Sony RX1 FF Mirrorless (fixed lens)
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AhamB
Registered: Jul 11, 2008
Total Posts: 5074
Country: United States

douglasf13 wrote:
p.s. The big advantage of no AA filter, outside of cost, is that it does improve things at the periphery of the sensor, since the AA filter isn't there to cause astigmatism.


I would say the AA filter isn't there to cause additional astigmatism.



douglasf13
Registered: Apr 09, 2008
Total Posts: 6107
Country: United States

AhamB wrote:
douglasf13 wrote:
p.s. The big advantage of no AA filter, outside of cost, is that it does improve things at the periphery of the sensor, since the AA filter isn't there to cause astigmatism.


I would say the AA filter isn't there to cause additional astigmatism.


Yeah, that's a better way to put it.



mortyb
Registered: Feb 15, 2009
Total Posts: 1366
Country: Norway

douglasf13 wrote:
Hey, I'm solely an M9 shooter these days, but it still holds true, as TheSuede has pointed out and illustrated many times. Of course, as pixel count goes up, AA filters will be less and less necessary, but, as its stands now, it is false detail that we're seeing with our AA-less cameras. That being said, it seems that many prefer this look, regardless of where it comes from.

p.s. The big advantage of no AA filter, outside of cost, is that it does improve things at the periphery of the sensor, since the AA filter isn't there to cause astigmatism.


Yes, I'm not saying it isn't true. I'm just saying "So what?" because, as you say, I much prefer this look.



artur5
Registered: Oct 09, 2005
Total Posts: 478
Country: Andorra

While the lack of AA filter causes some artifacts and false detail, inserting an AA filter 'kills' the finest detail and, even if you can recover part of it on post process, something is lost forever. Sharpening a filtered picture introduces also halos and artifacts to some extent.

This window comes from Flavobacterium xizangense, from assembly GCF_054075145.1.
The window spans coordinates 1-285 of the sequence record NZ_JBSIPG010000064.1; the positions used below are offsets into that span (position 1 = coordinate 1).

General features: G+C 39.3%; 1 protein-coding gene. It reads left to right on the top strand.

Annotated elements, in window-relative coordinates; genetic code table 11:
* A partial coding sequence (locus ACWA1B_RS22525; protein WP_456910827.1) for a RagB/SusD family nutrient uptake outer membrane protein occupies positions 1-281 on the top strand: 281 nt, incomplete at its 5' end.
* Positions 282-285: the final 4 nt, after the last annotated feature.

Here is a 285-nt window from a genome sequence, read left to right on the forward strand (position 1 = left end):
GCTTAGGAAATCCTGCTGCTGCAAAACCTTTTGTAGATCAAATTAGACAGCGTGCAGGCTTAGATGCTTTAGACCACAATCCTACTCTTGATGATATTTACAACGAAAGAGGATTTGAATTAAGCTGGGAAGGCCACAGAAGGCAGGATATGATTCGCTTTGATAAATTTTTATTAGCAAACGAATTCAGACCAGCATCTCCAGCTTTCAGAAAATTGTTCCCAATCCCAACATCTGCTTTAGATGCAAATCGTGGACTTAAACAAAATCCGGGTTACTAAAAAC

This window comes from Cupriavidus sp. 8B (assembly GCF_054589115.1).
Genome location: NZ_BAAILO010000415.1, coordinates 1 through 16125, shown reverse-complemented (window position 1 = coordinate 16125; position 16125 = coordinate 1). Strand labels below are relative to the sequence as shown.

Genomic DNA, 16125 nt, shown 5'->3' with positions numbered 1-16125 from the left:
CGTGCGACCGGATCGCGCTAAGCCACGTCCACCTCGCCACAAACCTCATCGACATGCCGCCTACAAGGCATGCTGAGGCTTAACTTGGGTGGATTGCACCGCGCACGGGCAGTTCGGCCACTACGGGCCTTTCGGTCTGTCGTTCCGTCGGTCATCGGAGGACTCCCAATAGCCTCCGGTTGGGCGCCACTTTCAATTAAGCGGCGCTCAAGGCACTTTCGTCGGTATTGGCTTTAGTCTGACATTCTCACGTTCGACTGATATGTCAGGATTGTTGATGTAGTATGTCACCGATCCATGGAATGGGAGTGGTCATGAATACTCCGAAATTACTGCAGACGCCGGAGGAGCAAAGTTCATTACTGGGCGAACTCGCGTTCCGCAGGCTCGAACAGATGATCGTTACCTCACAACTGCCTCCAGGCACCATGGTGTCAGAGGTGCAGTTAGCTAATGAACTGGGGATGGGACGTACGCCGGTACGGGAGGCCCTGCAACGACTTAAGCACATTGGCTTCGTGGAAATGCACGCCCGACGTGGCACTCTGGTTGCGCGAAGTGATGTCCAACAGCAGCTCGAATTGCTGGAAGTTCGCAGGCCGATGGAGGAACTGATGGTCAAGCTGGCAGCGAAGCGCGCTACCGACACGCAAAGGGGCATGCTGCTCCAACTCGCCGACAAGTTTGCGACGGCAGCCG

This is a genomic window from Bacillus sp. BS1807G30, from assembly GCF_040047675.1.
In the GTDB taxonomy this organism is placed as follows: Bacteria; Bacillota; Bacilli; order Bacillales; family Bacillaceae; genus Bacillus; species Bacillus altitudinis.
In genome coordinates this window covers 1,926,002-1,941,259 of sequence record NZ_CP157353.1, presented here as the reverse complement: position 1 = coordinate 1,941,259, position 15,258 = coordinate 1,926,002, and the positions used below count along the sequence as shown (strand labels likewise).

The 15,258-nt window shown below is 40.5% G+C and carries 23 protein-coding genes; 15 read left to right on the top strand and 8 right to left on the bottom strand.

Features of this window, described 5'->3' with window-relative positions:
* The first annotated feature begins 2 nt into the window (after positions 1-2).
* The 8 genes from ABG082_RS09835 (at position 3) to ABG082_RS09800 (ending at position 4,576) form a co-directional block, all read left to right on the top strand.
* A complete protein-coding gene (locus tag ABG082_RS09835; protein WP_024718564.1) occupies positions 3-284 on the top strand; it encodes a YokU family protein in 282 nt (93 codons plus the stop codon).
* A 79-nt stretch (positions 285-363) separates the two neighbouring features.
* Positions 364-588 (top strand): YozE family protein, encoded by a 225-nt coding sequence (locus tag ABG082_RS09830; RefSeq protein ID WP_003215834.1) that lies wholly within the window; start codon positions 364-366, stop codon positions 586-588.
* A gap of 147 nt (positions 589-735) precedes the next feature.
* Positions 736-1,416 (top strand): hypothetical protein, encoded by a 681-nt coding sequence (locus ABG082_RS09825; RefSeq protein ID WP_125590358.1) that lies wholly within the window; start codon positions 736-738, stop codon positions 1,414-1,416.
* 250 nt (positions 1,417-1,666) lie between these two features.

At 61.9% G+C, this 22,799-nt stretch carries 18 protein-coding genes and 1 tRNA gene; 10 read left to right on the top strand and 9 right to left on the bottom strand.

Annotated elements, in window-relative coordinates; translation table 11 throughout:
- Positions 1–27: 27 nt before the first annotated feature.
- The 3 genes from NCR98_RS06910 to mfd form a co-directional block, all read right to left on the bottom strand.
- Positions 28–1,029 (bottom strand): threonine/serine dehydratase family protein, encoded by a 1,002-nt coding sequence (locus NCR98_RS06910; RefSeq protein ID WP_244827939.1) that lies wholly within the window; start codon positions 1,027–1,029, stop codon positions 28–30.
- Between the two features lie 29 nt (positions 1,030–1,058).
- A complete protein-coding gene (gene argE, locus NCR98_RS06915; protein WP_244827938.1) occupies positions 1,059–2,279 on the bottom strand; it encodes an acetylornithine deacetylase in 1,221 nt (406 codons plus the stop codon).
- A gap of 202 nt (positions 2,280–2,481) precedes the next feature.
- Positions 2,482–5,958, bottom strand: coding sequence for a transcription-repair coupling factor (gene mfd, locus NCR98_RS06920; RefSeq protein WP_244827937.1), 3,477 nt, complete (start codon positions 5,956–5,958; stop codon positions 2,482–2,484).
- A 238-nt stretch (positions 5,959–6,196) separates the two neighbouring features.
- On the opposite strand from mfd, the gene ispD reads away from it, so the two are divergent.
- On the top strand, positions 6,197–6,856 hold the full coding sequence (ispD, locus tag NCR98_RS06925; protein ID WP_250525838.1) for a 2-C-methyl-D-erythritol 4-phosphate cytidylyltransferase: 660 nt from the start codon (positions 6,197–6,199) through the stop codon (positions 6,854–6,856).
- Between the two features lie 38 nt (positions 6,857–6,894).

In the end, apart from personal preferences, all depends on the strength of the AA filter and the pixel density. As things are right now -mainly 12 to 16 Mp APS-C or 24Mp FF sensors- my choice is without filter.
I'm a bit surprised Douglas that you 'support' the AA filter being mainly an M9 user.



frezeiss
Registered: Sep 13, 2011
Total Posts: 529
Country: Indonesia

My preference for cameras without AA filter came after comparing results from the 5N vs XE-1. Same 16 MP generation chip but the Fuji was more pleasing and sharper. I dont think its false detail, how cold you conclude the shaper appearance with false detail?



_julian_
Registered: Aug 21, 2012
Total Posts: 176
Country: N/A

I suspect there are two separate cases to consider.

AA filters work fine and help to reduce moire if the light rays are hitting relatively orthogonally to the sensor plane. This is the normal case for retrofocals, and (image space) telecentic lens designs used in most mirrorless cameras.

Alternatively, if rays are converging from different points on the exit pupil of a RF lens, then the tendency of the IR and AA layers (each with different refractive indices) will be to bend light in the same fashion as a lens.

The loss in corner performance (eg. when the rays are steepest) becomes too big a sacrifice.



douglasf13
Registered: Apr 09, 2008
Total Posts: 6107
Country: United States

frezeiss wrote:
My preference for cameras without AA filter came after comparing results from the 5N vs XE-1. Same 16 MP generation chip but the Fuji was more pleasing and sharper. I dont think its false detail, how cold you conclude the shaper appearance with false detail?


I've done several tests between the 5N and XE-1, myself, and, at least with current raw processing, the 5N wins every time. RPP, in particular, while not showing as much chroma smoothing as other raw converters with the Fuji files, is riddled with zig-zag/stair step artifacts and color moire.



Jochenb
Registered: May 25, 2010
Total Posts: 1819
Country: Belgium

Makten reported his first copy had a decentered lens, well Lloyd Chambers now also reports his copy has such a problem. So many complaints about the QC, I don't get it. Same story with the RX100.